Solar panels embedded in clothes can charge mobile phone

Nottingham Trent University has developed a way to embed miniaturized solar cells into yarn that can be knitted and woven into textiles. Tiny solar cells the size of a flea can allow wearers to generate electricity on the move and charge items like mobile phones and smart-watches.

The technology has been tested and proven to charge a mobile phone and a Fitbit. The cells are encapsulated in a resin which allows the textile fabric to be washed and worn like any other form of clothing. Measuring only three millimetres in length and 1.5 millimetres in width, the cells are almost invisible to the naked eye and cannot be felt by the wearer. For all intents and purposes, garments appear exactly the same as any other form of clothing despite having the capability to generate electricity.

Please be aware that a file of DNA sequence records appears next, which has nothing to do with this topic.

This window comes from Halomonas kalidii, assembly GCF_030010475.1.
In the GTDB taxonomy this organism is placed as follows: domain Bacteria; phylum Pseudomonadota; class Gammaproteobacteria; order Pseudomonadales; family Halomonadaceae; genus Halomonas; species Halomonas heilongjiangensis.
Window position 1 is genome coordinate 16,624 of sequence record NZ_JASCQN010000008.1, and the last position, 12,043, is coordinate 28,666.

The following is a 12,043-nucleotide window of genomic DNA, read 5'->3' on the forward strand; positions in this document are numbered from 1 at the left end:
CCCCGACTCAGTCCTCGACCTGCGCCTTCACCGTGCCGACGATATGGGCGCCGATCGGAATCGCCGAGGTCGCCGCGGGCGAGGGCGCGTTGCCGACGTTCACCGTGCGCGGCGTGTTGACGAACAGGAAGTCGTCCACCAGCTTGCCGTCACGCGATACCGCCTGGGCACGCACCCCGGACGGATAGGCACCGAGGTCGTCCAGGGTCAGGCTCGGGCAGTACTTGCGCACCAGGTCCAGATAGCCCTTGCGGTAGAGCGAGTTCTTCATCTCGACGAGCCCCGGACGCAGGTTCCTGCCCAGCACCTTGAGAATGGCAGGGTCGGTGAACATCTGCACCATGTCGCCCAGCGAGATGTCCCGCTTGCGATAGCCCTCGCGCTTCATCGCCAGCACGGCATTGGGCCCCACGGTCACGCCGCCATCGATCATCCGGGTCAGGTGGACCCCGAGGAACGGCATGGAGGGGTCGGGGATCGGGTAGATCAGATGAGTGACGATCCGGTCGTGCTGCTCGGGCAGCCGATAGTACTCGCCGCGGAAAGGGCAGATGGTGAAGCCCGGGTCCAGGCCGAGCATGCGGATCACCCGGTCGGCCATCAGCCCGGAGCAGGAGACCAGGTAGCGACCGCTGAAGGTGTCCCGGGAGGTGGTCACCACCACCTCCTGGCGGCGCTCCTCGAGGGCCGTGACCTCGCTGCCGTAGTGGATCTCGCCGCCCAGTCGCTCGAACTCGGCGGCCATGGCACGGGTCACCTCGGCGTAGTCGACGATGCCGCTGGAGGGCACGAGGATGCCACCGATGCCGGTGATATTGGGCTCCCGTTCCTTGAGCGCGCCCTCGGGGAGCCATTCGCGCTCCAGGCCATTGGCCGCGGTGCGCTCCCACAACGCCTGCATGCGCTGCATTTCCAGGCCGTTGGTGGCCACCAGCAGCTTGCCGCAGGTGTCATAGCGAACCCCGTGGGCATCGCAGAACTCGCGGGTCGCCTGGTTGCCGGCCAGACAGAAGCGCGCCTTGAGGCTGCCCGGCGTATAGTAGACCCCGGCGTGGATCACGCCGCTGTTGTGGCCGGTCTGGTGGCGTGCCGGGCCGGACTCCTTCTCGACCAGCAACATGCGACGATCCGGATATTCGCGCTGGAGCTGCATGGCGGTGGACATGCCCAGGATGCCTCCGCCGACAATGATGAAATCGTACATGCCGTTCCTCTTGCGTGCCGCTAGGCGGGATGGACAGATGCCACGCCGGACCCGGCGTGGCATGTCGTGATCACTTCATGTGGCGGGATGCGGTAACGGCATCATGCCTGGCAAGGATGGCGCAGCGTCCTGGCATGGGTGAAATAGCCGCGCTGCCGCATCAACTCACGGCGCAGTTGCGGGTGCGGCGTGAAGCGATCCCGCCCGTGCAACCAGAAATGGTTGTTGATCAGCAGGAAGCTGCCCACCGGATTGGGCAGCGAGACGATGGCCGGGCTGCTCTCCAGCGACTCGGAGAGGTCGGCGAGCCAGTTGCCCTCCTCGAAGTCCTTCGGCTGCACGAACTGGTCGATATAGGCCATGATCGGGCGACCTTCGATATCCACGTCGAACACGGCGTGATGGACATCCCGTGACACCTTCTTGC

Professor Tilak Dias, of the School of Art & Design, project lead said, “By embedding miniaturized solar cells into yarn, we can create clothing and fabric that generate power in a sustainable way. The clothing would look and behave like any other textile, but within the fibers would be a network of miniaturized cells which are creating electricity. This could do away with the need to plug items into wall sockets and reduce the demand on the grid while cutting carbon emissions. The electrical power demand for smart e-textiles has always been its Achilles heel and this technology will allow people to use smart textiles while on the move.”

Up to 200 miniaturized cells can generate 2.5-10 volts and up to 80 miliwatts in power. The university’s Advanced Textiles Research Group made a proof of concept textile of 5cm by 5cm size with 200 cells.

According to the researchers, this proved powerful enough to charge a mobile phone and a Fitbit. They say if 2,000 solar cells were incorporated into a textile, it would generate enough power to charge a smart phone.

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